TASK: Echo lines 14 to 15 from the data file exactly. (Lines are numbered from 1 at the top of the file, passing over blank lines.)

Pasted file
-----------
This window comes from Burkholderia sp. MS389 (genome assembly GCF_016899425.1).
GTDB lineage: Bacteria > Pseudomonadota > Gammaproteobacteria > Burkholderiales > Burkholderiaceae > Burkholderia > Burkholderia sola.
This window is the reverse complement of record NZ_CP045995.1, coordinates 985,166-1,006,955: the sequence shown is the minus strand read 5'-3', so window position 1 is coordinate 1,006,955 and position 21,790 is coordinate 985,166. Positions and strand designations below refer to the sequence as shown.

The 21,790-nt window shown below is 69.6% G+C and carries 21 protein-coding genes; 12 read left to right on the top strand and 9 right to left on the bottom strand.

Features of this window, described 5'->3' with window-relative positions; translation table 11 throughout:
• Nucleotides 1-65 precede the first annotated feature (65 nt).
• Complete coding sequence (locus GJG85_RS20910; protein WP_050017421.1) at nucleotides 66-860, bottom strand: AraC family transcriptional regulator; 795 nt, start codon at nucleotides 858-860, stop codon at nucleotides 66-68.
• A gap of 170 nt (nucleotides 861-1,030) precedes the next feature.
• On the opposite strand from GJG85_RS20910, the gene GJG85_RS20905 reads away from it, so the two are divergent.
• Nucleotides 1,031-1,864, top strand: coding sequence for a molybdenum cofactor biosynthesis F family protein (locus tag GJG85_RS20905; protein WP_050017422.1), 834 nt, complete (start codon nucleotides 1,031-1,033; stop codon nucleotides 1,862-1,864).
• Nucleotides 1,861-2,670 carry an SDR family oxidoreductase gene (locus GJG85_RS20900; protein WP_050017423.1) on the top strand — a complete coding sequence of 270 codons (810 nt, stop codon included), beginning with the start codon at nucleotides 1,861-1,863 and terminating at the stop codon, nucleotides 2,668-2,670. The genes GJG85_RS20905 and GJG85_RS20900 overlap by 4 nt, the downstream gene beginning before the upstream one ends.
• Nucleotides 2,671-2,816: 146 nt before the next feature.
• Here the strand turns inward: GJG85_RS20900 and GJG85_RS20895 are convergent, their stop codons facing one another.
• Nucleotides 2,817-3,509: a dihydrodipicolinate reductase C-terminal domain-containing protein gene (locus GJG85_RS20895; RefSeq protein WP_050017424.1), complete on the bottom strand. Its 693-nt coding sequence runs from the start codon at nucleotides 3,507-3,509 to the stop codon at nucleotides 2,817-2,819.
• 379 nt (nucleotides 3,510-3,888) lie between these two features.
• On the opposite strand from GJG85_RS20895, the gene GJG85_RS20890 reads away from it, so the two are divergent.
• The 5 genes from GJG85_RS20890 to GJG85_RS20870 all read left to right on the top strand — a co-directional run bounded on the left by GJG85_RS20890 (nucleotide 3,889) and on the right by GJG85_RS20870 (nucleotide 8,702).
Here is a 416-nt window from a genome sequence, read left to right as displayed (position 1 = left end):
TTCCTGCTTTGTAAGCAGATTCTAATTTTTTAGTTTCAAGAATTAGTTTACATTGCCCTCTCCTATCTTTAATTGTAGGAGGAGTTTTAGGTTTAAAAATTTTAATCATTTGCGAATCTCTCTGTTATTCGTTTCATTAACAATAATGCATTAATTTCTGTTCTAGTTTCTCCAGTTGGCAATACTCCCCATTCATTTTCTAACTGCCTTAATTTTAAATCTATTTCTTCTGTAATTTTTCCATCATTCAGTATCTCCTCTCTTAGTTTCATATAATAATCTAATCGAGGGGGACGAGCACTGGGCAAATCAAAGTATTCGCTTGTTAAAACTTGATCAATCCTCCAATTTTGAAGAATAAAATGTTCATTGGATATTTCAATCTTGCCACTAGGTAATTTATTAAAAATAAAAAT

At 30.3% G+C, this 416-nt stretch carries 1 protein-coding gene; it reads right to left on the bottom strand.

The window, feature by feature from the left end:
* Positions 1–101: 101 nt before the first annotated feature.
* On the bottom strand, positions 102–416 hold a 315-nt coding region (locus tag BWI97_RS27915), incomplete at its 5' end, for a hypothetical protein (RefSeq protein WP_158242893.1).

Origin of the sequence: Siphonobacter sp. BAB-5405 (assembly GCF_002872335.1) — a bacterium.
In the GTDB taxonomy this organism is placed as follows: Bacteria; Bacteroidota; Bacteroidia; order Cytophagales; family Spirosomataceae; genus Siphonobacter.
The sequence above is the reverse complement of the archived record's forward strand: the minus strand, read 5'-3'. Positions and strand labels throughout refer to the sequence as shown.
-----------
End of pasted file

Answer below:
• Nucleotides 2,817-3,509: a dihydrodipicolinate reductase C-terminal domain-containing protein gene (locus GJG85_RS20895; RefSeq protein WP_050017424.1), complete on the bottom strand. Its 693-nt coding sequence runs from the start codon at nucleotides 3,507-3,509 to the stop codon at nucleotides 2,817-2,819.
• 379 nt (nucleotides 3,510-3,888) lie between these two features.